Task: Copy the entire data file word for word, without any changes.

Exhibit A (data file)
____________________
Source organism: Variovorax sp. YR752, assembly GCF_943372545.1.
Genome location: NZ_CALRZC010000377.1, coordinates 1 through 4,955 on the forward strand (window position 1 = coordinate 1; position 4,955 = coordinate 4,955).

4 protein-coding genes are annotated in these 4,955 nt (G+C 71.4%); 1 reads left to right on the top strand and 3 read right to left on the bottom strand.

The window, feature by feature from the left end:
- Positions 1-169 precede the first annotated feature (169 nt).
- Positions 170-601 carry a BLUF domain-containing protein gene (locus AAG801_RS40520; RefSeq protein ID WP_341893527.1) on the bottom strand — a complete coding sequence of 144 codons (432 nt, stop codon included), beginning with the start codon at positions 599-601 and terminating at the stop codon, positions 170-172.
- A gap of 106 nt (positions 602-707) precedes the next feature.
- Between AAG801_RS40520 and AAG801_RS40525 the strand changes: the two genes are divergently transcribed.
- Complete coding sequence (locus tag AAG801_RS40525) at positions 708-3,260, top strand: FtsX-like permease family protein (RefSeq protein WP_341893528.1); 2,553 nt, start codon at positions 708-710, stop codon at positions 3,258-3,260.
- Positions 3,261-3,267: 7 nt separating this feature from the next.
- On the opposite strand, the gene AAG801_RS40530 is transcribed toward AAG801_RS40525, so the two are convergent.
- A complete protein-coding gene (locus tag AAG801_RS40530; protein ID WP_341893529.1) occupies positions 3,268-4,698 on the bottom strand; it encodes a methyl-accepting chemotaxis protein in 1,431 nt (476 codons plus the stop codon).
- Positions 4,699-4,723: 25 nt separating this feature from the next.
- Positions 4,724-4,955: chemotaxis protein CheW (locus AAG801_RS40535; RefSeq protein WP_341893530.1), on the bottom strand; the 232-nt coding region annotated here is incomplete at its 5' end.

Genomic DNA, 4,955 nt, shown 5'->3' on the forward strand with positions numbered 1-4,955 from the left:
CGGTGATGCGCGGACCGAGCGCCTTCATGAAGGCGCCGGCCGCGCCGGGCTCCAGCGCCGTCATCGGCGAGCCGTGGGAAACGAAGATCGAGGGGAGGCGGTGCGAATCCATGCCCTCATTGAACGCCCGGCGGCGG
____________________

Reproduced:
Source organism: Variovorax sp. YR752, assembly GCF_943372545.1.
Genome location: NZ_CALRZC010000377.1, coordinates 1 through 4,955 on the forward strand (window position 1 = coordinate 1; position 4,955 = coordinate 4,955).

4 protein-coding genes are annotated in these 4,955 nt (G+C 71.4%); 1 reads left to right on the top strand and 3 read right to left on the bottom strand.

The window, feature by feature from the left end:
- Positions 1-169 precede the first annotated feature (169 nt).
- Positions 170-601 carry a BLUF domain-containing protein gene (locus AAG801_RS40520; RefSeq protein ID WP_341893527.1) on the bottom strand — a complete coding sequence of 144 codons (432 nt, stop codon included), beginning with the start codon at positions 599-601 and terminating at the stop codon, positions 170-172.
- A gap of 106 nt (positions 602-707) precedes the next feature.
- Between AAG801_RS40520 and AAG801_RS40525 the strand changes: the two genes are divergently transcribed.
- Complete coding sequence (locus tag AAG801_RS40525) at positions 708-3,260, top strand: FtsX-like permease family protein (RefSeq protein WP_341893528.1); 2,553 nt, start codon at positions 708-710, stop codon at positions 3,258-3,260.
- Positions 3,261-3,267: 7 nt separating this feature from the next.
- On the opposite strand, the gene AAG801_RS40530 is transcribed toward AAG801_RS40525, so the two are convergent.
- A complete protein-coding gene (locus tag AAG801_RS40530; protein ID WP_341893529.1) occupies positions 3,268-4,698 on the bottom strand; it encodes a methyl-accepting chemotaxis protein in 1,431 nt (476 codons plus the stop codon).
- Positions 4,699-4,723: 25 nt separating this feature from the next.
- Positions 4,724-4,955: chemotaxis protein CheW (locus AAG801_RS40535; RefSeq protein WP_341893530.1), on the bottom strand; the 232-nt coding region annotated here is incomplete at its 5' end.

Genomic DNA, 4,955 nt, shown 5'->3' on the forward strand with positions numbered 1-4,955 from the left:
CGGTGATGCGCGGACCGAGCGCCTTCATGAAGGCGCCGGCCGCGCCGGGCTCCAGCGCCGTCATCGGCGAGCCGTGGGAAACGAAGATCGAGGGGAGGCGGTGCGAATCCATGCCCTCATTGAACGCCCGGCGGCGG